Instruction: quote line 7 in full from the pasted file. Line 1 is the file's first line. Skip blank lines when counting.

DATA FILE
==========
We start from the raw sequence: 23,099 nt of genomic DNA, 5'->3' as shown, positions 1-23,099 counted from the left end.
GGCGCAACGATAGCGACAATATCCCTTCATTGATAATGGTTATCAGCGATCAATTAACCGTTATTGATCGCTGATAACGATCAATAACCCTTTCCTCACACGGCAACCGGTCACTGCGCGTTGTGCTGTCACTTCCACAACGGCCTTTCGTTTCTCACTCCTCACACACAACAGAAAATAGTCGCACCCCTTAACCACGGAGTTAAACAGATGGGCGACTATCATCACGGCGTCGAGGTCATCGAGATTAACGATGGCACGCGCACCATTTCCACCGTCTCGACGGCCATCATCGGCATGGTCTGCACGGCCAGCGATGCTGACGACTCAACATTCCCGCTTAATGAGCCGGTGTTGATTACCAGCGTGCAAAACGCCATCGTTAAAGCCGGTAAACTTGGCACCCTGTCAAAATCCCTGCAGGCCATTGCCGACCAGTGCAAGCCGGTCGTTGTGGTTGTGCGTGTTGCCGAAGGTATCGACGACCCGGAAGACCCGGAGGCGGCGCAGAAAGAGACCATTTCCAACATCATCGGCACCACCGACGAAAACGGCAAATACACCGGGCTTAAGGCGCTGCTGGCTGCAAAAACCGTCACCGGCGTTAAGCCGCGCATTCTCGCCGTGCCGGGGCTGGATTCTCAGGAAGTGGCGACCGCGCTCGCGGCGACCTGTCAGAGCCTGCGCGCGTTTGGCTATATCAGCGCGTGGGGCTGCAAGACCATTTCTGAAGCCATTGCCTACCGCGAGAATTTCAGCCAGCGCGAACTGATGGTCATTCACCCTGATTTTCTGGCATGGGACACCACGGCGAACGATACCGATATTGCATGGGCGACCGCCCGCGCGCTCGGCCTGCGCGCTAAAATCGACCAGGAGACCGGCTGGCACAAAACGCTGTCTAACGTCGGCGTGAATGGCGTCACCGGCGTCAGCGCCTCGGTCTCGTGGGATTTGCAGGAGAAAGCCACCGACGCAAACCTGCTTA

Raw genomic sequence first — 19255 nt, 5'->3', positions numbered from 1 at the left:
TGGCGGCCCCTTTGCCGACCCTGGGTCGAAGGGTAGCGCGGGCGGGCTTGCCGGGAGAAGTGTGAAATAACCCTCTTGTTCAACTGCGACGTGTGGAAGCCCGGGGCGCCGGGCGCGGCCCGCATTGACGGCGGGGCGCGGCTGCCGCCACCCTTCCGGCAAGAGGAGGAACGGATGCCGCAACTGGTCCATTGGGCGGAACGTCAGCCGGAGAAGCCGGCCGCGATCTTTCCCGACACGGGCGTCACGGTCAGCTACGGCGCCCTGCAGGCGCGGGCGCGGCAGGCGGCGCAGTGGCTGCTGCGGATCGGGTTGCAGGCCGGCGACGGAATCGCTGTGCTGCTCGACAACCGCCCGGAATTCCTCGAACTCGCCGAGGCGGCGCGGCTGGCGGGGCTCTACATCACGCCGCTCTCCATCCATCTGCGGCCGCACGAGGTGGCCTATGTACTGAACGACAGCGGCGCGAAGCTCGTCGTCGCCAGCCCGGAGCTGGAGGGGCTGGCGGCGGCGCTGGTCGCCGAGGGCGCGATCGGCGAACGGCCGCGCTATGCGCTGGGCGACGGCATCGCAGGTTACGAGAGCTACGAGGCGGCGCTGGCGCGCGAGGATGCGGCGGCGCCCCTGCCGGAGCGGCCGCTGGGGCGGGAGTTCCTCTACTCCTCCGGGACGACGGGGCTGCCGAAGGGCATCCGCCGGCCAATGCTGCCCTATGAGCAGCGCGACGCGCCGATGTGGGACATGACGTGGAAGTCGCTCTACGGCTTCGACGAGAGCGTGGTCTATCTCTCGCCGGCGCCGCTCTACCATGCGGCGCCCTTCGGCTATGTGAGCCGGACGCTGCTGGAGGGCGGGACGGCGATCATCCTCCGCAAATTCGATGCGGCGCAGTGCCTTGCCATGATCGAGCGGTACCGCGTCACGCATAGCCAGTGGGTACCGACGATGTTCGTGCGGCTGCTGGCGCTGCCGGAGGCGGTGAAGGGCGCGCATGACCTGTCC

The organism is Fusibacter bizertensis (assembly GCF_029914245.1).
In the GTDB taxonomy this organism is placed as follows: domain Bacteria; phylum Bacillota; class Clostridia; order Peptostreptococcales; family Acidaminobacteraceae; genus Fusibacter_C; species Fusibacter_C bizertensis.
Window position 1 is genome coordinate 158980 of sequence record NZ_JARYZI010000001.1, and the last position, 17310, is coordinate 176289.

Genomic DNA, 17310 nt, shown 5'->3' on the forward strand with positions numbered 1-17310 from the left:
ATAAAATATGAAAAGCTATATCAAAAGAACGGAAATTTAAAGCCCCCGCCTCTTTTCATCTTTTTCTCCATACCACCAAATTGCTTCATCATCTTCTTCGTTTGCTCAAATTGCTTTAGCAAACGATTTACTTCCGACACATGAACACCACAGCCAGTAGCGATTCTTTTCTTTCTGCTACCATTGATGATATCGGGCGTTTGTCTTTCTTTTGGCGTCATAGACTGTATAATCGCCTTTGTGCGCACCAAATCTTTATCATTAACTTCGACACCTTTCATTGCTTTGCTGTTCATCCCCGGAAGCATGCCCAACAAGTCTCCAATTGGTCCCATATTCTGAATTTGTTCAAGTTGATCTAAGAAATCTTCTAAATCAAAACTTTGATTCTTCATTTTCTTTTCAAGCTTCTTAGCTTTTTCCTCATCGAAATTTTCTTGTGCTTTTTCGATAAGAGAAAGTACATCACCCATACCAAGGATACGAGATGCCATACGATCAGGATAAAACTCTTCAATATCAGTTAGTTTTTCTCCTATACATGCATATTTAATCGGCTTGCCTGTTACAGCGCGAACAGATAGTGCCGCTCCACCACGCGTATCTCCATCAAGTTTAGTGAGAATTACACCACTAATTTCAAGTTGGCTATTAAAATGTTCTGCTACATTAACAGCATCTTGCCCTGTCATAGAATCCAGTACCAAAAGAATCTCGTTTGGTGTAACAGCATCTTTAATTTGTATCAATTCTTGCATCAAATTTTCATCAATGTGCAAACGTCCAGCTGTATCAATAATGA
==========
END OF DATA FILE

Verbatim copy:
Window position 1 is genome coordinate 158980 of sequence record NZ_JARYZI010000001.1, and the last position, 17310, is coordinate 176289.